Karstbase Bibliography Database
Karstbase Bibliography Database
Resistivity, refraction and resistivity tomography methods were used to ascertain the dimensions of any sediment body present within solution dolines. Fieldwork was undertaken at two sites within the Yorkshire Dales National Park: High Mark [SD920 679] northeast of Malham Tarn, and on Ingleborough, northeast of Clapham Bottoms [SD765 722].
Results of previous studies of doline fill have been inconclusive. It has been hypothesised (Howard, unpublished) that if dolines do contain significant amounts of sediment, the fill could provide a complete palaeoenvironmental record of the Quaternary.
Resistivity studies undertaken at High Mark used an Offset Wenner array, and field data were inverted to produce a 1-D image of the subsurface. The profiles were located at the base of the doline, in the area believed to contain the greatest sediment thickness. Results suggest that the fill comprises two layers. An upper layer approximately 1 m thick is composed of poorly consolidated clayey sand with an apparent resistivity of 166m. The second layer reaches a depth of 5.6m and is more clay-rich, with an apparent resistivity of 60m. These interpretations are supported by evidence from augering. The upper 10m of limestone below the sediment has been altered during doline formation, weathering and fracturing, and has a resistivity of 220m compared to 440m for the unaltered bedrock.
Refraction profiles were undertaken at High Mark, using the hammer and plate method with a 2m geophone spacing. Profiles were located on the base, flanks and interfluves of the doline. Ground conditions prevented the acquisition of very long offset shots (>10m), and lack of these data hindered interpretation. Profiles undertaken at Ingleborough used an explosive shot placed in a 45cm-deep hole, and a 5m geophone spacing was used. Profiles were located at the base of the dolines.
Results at High Mark suggest that the limestone is overlain by 4m of sediment. The upper layer has a velocity of approximately 0.50m/ms, whereas that of the second layer is 1.19m/ms. Alteration of the upper 6m of the bedrock is indicated by a velocity of 2.00m/ms, compared to 2.99m/ms for the unaltered limestone. The bedrock surface is undulatory, possibly indicating the effects of preferential dissolution or glacial activity.
Results of the refraction surveys at Ingleborough indicate that the limestone is overlain by a single 4m-thick layer of sediment with a velocity of 0.52m/ms. Beneath this, the upper 13m of limestone is altered, with a velocity of 2.45m/ms, which increases to 3.75m/ms in the unaltered limestone below. Velocities obtained are lower than expected, but reliable imaging of the limestone was ensured by siting the profiles close to observed rock exposures. Refraction interpretations indicate that the centre of the doline is not coincident with the position predicted from observation of the surface morphology.
Resistivity tomography profiles were undertaken at the base of the dolines at both sites. A fully automated system employing a Wenner array with 25 electrodes at 5m spacings was used, and six levels were recorded. The field data were inverted and the results suggest that there are about 12.5m of sediment in the High Mark doline. The sediment is underlain by 2m of altered limestone and the bedrock base of the doline is relatively smooth.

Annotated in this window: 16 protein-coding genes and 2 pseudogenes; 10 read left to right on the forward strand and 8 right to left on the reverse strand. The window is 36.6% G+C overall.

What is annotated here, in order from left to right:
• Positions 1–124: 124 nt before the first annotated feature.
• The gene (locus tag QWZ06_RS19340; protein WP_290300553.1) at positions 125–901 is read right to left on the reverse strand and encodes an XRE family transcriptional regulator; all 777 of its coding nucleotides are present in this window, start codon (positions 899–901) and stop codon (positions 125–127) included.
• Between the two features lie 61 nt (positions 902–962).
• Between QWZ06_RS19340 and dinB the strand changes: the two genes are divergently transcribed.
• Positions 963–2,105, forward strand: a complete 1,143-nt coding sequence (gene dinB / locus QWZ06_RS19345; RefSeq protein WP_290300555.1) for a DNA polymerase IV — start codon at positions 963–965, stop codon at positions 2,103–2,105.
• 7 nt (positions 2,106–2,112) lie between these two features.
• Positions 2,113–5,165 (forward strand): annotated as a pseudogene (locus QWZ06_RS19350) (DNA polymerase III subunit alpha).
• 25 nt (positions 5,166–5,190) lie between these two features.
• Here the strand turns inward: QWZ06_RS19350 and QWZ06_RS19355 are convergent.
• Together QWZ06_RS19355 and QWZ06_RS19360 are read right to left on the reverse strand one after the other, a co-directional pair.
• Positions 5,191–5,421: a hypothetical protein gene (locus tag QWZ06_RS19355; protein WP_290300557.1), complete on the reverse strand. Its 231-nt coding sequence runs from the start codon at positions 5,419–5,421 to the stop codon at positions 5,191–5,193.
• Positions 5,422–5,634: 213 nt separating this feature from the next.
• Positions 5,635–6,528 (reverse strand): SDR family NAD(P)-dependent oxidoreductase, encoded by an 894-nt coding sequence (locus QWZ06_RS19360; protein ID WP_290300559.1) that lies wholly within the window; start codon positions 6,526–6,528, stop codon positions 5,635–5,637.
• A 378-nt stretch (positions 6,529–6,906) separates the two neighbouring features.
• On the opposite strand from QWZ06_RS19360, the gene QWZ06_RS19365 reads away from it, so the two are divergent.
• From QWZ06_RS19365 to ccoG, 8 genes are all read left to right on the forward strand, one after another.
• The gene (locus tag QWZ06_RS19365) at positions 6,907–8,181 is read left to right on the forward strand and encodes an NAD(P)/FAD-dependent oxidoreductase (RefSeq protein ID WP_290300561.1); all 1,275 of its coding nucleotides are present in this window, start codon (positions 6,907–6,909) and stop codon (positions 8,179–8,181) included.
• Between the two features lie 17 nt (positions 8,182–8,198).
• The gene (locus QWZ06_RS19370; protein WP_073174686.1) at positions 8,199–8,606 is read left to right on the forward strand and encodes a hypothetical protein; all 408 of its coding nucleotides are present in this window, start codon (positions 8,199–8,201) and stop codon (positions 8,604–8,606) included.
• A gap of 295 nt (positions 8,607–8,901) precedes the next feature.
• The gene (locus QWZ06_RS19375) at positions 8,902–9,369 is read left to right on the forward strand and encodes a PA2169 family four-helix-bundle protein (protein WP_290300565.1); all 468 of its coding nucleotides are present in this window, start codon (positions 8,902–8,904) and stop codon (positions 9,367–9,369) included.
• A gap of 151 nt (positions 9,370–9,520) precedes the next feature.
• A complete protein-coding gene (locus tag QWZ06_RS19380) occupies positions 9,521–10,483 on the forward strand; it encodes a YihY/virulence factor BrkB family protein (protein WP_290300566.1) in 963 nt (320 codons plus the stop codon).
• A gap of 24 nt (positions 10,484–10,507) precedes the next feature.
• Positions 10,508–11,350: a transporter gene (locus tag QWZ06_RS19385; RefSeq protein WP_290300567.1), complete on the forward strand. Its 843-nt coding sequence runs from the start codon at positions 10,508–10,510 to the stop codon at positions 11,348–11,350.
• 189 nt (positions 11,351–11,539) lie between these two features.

In contrast, the thickness of sediment fill in the Ingleborough dolines is 7.5m, but the depressions are bounded by a greater thickness of altered limestone (10m). In places the limestone imaged appears to reach the surface, but is not observed in the field, indicating that minimal sediment cover is not imaged. The surface of the limestone is pitted by smaller sediment-filled depressions, possibly a feature of glacial scour.
Two profiles were forward modelled to test the reliability of the inversion model. The models were similar, but features were displaced to the right of the true section. Synthetic models were constructed to test geological hypotheses concerning the composition of the dolines. The models suggested that the dolines are relatively shallow (<12m) and are underlain by significant thicknesses of altered limestone (~10m).
The combination of results obtained suggests that dolines are not filled by significant quantities of sediment and, consequently, they cannot be used as palaeoenvironmental indicators of the Quaternary.
Jobling A. 2000. Resistivity tomography survey over a topographic depression, West Yorkshire.
BSc thesis (Geophysical Sciences), School of Earth Sciences, University of Leeds, Leeds, LS2 9JT, UK.
Three resistivity profiles were completed across a topographic depression near Garforth, West Yorkshire. The depression is roughly circular, with a radius of approximately 20m. Two profiles ran through the centre of the depression, with a third profile lying outside it. Data from these three profiles were processed, and graphs and pseudosections were compiled. The data were also inverted.
The pseudosections and inversions both showed a large, negative resistivity anomaly centred approximately beneath the surface depression. This anomaly had a resistivity difference of between 600m and 700m compared to that of the surrounding rock.
The most likely reason for this anomaly is dissolution of limestone causing development of a doline or sinkhole. The chance of the depression being an old coal mine or sand mine working has been dismissed due to the location of the site and the nature of the resistivity anomaly.